Figure 5 shows a schematic of the novel probe concept. The design exploits recent progress in MEMS technology, in particular the development of multi-sensor chips (e.g. Mansoor et al., 2014). The head of the probe consists of a cylinder with an angled face, upon which a single MEMS chip containing several sensors is mounted. The leading edge (LE) of the angled face is radiused to minimise flow separation at incidence. Thanks to the single chip, this relatively simple set-up has the potential to be miniaturized to achieve a stem diameter of around 1 mm.

Figure 5.

Schematic lay-out of the novel MEMS probe; baseline probe.

Flow angle sensitivity

Two shear stress sensors are located towards the top and bottom of the MEMS chip (Figure 5). Rather than considering the absolute levels of shear stress, these sensors are used to measure the local direction of the near-surface flow. This local direction depends on the freestream flow angles, which determines the position of the stagnation point on the probe face and the streamline pattern over the face. In the absence of separations, this flow pattern is determined by the inviscid stagnation flow and therefore has minimal Reynolds number dependency.

The sensitivity of the probe to yaw angle is illustrated schematically in Figure 6. The yaw angle is defined in the vertical plane relative to the probe. For zero incidence the stagnation point is close to the leading edge of the probe, and the two sensors give symmetric angles. An increase in yaw angle ϕyaw causes the stagnation point to move towards the bottom of the probe and the two measured angles to both increase. This behaviour is evident in the bottom two plots in Figure 8, which show computed streamlines on the probe face. A negative yaw angle produces exactly the opposite effect due to the symmetry of the probe geometry. Thus, the average of the sensor angles is sensitive to the yaw angle.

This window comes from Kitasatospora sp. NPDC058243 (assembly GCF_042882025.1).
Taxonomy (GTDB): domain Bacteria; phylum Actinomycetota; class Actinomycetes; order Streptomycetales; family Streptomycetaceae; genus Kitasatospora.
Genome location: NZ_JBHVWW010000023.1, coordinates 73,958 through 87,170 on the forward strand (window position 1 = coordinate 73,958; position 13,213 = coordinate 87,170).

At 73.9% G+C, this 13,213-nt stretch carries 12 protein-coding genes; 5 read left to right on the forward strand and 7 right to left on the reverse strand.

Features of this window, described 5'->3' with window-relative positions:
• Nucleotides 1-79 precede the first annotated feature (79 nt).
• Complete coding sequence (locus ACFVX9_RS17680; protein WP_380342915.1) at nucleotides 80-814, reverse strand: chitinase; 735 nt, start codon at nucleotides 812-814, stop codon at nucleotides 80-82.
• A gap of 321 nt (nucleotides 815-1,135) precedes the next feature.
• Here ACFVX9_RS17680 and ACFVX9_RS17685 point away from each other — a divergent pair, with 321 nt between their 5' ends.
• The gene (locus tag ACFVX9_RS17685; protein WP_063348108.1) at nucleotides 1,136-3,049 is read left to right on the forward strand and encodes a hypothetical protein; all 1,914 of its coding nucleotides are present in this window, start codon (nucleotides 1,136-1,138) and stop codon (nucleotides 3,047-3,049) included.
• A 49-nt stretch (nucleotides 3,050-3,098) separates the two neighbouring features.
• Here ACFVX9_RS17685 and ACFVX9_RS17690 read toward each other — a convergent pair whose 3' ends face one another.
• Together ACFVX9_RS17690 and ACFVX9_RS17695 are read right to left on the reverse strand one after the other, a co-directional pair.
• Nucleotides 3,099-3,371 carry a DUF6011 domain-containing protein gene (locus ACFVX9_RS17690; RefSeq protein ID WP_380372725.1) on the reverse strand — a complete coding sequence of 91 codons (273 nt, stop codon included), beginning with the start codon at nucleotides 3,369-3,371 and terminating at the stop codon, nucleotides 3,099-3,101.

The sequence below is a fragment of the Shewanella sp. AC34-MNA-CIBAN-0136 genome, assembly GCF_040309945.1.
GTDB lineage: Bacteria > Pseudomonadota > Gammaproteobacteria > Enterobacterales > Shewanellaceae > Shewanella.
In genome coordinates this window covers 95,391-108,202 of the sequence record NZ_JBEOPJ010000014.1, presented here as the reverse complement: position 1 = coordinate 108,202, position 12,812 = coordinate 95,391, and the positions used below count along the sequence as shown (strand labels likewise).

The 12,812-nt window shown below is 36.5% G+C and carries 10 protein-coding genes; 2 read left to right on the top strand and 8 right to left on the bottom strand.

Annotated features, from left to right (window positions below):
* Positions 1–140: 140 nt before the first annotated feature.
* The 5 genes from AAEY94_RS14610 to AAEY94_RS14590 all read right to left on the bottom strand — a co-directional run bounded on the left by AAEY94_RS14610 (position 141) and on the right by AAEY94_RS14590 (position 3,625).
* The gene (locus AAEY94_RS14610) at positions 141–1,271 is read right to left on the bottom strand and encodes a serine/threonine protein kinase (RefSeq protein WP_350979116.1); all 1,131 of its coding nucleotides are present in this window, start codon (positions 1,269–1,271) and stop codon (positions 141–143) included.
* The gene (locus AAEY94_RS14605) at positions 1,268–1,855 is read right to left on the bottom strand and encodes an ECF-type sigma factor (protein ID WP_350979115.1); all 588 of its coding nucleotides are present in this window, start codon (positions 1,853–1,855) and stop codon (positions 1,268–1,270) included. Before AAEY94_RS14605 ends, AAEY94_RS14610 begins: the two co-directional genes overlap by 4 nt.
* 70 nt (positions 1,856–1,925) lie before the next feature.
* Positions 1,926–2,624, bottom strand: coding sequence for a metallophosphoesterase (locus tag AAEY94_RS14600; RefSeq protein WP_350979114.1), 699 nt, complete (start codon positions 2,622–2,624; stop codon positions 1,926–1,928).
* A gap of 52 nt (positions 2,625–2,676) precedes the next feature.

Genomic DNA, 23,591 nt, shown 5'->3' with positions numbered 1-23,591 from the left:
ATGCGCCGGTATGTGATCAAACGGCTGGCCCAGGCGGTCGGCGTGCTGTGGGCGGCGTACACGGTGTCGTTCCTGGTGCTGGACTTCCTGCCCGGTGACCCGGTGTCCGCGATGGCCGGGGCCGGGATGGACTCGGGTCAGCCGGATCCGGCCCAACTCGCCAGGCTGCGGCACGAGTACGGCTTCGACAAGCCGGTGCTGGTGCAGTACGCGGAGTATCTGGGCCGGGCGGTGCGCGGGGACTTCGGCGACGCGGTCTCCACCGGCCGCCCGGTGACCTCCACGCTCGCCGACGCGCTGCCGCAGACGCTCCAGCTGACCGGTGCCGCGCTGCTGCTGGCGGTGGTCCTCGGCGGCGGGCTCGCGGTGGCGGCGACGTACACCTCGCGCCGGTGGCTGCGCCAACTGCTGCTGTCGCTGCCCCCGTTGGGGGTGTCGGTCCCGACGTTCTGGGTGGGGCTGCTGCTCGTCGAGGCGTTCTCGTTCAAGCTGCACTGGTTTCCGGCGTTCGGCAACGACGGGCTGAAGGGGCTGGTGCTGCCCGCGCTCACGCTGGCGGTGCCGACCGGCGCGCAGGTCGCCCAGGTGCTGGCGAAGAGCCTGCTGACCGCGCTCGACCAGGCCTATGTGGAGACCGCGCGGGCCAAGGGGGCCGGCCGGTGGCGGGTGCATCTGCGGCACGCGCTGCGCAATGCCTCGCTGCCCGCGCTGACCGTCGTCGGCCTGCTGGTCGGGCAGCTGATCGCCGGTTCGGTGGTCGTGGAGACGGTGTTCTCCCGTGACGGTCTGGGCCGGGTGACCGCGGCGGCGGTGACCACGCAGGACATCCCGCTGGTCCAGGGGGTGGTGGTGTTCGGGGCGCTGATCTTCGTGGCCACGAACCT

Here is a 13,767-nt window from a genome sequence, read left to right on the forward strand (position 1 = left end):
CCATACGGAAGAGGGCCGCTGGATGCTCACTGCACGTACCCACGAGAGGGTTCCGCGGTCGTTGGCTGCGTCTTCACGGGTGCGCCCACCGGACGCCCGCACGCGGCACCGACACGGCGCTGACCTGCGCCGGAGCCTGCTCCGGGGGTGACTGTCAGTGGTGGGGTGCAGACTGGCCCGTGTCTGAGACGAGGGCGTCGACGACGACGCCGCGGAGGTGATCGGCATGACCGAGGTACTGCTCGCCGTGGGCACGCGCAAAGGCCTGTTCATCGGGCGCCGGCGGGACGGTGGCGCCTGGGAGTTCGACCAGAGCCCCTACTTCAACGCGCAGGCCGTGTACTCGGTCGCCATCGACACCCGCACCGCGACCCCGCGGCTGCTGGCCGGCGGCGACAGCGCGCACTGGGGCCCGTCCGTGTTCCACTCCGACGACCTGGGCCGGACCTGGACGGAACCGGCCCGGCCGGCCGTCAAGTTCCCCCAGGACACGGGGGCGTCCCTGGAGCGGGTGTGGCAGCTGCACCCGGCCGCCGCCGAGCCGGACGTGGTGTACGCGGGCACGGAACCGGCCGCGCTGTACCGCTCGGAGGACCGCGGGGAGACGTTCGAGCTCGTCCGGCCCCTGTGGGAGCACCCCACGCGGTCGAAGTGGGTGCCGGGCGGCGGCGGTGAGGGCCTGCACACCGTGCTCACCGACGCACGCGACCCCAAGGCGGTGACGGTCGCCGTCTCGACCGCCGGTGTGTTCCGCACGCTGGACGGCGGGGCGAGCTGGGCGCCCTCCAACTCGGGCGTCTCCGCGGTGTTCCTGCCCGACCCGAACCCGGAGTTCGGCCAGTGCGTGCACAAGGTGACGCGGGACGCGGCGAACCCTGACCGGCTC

Figure 6.

Sensitivity to yaw angle (ϕyaw).
Figure 8.

Computed surface streamlines and stagnation point (yellow dot) on the face of a probe with 45° face at different flow angles; view from upstream.

Figure 7 illustrates the response of the probe to variations in pitch angle, which is here defined in the horizontal plane relative to the probe. A positive pitch angle causes the stagnation point to move further aft on the probe face (Figure 8), increasing the difference between the angles measured by the two sensors. In contrast, a negative pitch angle causes the stagnation point to move towards the leading edge, causing the measured flow angles to become more parallel. Thus, the difference between the sensor angles is sensitive to the pitch angle.

Figure 7.

Sensitivity to pitch angle (ϕpitch).

At extreme negative pitch angles, the stagnation point moves onto the side face of the probe (to the left of the leading edge in Figure 7) and produces a leading edge separation. This behaviour limits the negative pitch range of the probe but can in part be mitigated by applying a radius to the leading edge.

Pressure and temperature

Stagnation and dynamic pressure can be measured via the two pressure transducers flush-mounted on the MEMS chip: the foremost one reading a value closer to stagnation pressure and the rear one closer to static (Figure 5). Javed et al. (2019) reviews the principles and application of such MEMS pressure sensors, which are typically one to two orders of magnitude smaller than traditional transducers. Like all transducers, these sensors are sensitive to temperature. Compensation would be provided by on-chip temperature measurements as described by the review of Mansoor et al., 2015. Thus, when suitably-calibrated, the final probe should also be capable of measuring stagnation and static temperature and pressure.

Frequency response

Though not addressed directly in this paper, it is useful to consider the likely frequency response of the concept probe. The MEMS sensors shown in Figure 3 can be designed to have a frequency response significantly greater than 100 kHz, and as high as 1 MHz (Haneef et al., 2007). Overall, the frequency response of the probe is more likely to be limited by the fluidic time constant governing the response of the surface streamlines to changes in the freestream flow.

A simple estimate of the fluidic time constant t for an aerodynamic probe can be made by considering a reduced frequency based on the probe diameter and flow velocity:


A reduced frequency below ∼0.3 is typically required for quasi-steady flow. Thus the likely maximum frequency response of the probe may be estimated as: